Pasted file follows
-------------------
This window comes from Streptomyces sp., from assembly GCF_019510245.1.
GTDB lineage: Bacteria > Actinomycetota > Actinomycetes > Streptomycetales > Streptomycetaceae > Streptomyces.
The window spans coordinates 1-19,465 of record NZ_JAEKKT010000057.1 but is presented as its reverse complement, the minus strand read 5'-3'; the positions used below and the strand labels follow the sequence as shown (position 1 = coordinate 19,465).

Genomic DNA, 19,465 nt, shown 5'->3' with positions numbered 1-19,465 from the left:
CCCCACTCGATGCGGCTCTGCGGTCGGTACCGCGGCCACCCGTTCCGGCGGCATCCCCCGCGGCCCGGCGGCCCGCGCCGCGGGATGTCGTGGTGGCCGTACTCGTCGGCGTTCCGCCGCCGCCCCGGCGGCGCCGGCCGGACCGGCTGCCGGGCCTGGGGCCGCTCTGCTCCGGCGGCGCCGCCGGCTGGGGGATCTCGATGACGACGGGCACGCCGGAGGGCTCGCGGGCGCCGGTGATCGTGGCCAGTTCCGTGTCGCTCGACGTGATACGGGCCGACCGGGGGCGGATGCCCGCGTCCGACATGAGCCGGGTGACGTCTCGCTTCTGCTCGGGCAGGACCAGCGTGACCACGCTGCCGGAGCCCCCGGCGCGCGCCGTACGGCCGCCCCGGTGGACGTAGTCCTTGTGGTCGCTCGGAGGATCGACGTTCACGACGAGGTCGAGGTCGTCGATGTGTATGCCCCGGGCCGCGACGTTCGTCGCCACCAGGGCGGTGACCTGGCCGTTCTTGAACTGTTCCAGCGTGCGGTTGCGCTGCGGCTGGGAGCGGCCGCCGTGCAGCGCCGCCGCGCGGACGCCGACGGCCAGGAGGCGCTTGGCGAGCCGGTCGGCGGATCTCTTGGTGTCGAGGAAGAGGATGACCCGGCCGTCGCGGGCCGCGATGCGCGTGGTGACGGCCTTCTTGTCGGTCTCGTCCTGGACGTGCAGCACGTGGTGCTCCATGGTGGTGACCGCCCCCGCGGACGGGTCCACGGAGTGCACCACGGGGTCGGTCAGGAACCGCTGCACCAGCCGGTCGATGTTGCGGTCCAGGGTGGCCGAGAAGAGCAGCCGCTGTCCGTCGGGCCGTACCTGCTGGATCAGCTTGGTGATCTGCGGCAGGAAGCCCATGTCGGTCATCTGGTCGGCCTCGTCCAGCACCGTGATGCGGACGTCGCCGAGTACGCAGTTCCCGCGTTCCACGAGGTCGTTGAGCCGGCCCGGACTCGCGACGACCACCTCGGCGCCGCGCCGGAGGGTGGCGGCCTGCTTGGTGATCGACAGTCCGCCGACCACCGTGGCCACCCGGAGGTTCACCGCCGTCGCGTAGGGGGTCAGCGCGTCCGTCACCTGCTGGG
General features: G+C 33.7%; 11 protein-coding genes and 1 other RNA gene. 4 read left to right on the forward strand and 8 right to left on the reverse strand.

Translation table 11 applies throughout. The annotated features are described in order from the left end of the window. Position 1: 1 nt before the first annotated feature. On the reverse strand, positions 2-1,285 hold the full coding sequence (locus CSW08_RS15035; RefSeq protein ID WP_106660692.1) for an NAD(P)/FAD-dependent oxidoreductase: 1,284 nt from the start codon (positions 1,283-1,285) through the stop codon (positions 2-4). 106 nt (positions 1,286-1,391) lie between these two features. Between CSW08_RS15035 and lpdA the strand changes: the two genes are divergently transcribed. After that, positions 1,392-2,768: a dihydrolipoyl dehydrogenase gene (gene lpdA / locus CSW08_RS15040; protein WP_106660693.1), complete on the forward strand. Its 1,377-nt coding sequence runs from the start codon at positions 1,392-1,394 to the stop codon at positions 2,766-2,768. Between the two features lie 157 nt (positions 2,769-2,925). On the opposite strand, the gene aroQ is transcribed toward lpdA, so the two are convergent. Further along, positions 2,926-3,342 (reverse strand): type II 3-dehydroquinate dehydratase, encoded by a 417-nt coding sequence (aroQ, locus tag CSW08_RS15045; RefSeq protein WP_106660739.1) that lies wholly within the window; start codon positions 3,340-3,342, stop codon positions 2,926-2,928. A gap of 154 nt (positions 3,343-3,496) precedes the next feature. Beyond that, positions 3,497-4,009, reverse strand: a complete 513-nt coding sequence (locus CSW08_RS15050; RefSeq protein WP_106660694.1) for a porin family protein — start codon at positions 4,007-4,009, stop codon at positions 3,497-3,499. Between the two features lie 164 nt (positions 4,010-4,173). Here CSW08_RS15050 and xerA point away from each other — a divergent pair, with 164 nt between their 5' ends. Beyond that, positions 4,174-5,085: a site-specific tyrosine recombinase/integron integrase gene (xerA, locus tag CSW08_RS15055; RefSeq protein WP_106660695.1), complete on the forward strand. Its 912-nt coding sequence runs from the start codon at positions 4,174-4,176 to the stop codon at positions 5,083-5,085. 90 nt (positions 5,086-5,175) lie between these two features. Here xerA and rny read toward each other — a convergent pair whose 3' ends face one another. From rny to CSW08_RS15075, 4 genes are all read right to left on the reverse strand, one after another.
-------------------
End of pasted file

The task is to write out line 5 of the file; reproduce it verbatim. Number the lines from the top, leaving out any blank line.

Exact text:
CCCCACTCGATGCGGCTCTGCGGTCGGTACCGCGGCCACCCGTTCCGGCGGCATCCCCCGCGGCCCGGCGGCCCGCGCCGCGGGATGTCGTGGTGGCCGTACTCGTCGGCGTTCCGCCGCCGCCCCGGCGGCGCCGGCCGGACCGGCTGCCGGGCCTGGGGCCGCTCTGCTCCGGCGGCGCCGCCGGCTGGGGGATCTCGATGACGACGGGCACGCCGGAGGGCTCGCGGGCGCCGGTGATCGTGGCCAGTTCCGTGTCGCTCGACGTGATACGGGCCGACCGGGGGCGGATGCCCGCGTCCGACATGAGCCGGGTGACGTCTCGCTTCTGCTCGGGCAGGACCAGCGTGACCACGCTGCCGGAGCCCCCGGCGCGCGCCGTACGGCCGCCCCGGTGGACGTAGTCCTTGTGGTCGCTCGGAGGATCGACGTTCACGACGAGGTCGAGGTCGTCGATGTGTATGCCCCGGGCCGCGACGTTCGTCGCCACCAGGGCGGTGACCTGGCCGTTCTTGAACTGTTCCAGCGTGCGGTTGCGCTGCGGCTGGGAGCGGCCGCCGTGCAGCGCCGCCGCGCGGACGCCGACGGCCAGGAGGCGCTTGGCGAGCCGGTCGGCGGATCTCTTGGTGTCGAGGAAGAGGATGACCCGGCCGTCGCGGGCCGCGATGCGCGTGGTGACGGCCTTCTTGTCGGTCTCGTCCTGGACGTGCAGCACGTGGTGCTCCATGGTGGTGACCGCCCCCGCGGACGGGTCCACGGAGTGCACCACGGGGTCGGTCAGGAACCGCTGCACCAGCCGGTCGATGTTGCGGTCCAGGGTGGCCGAGAAGAGCAGCCGCTGTCCGTCGGGCCGTACCTGCTGGATCAGCTTGGTGATCTGCGGCAGGAAGCCCATGTCGGTCATCTGGTCGGCCTCGTCCAGCACCGTGATGCGGACGTCGCCGAGTACGCAGTTCCCGCGTTCCACGAGGTCGTTGAGCCGGCCCGGACTCGCGACGACCACCTCGGCGCCGCGCCGGAGGGTGGCGGCCTGCTTGGTGATCGACAGTCCGCCGACCACCGTGGCCACCCGGAGGTTCACCGCCGTCGCGTAGGGGGTCAGCGCGTCCGTCACCTGCTGGG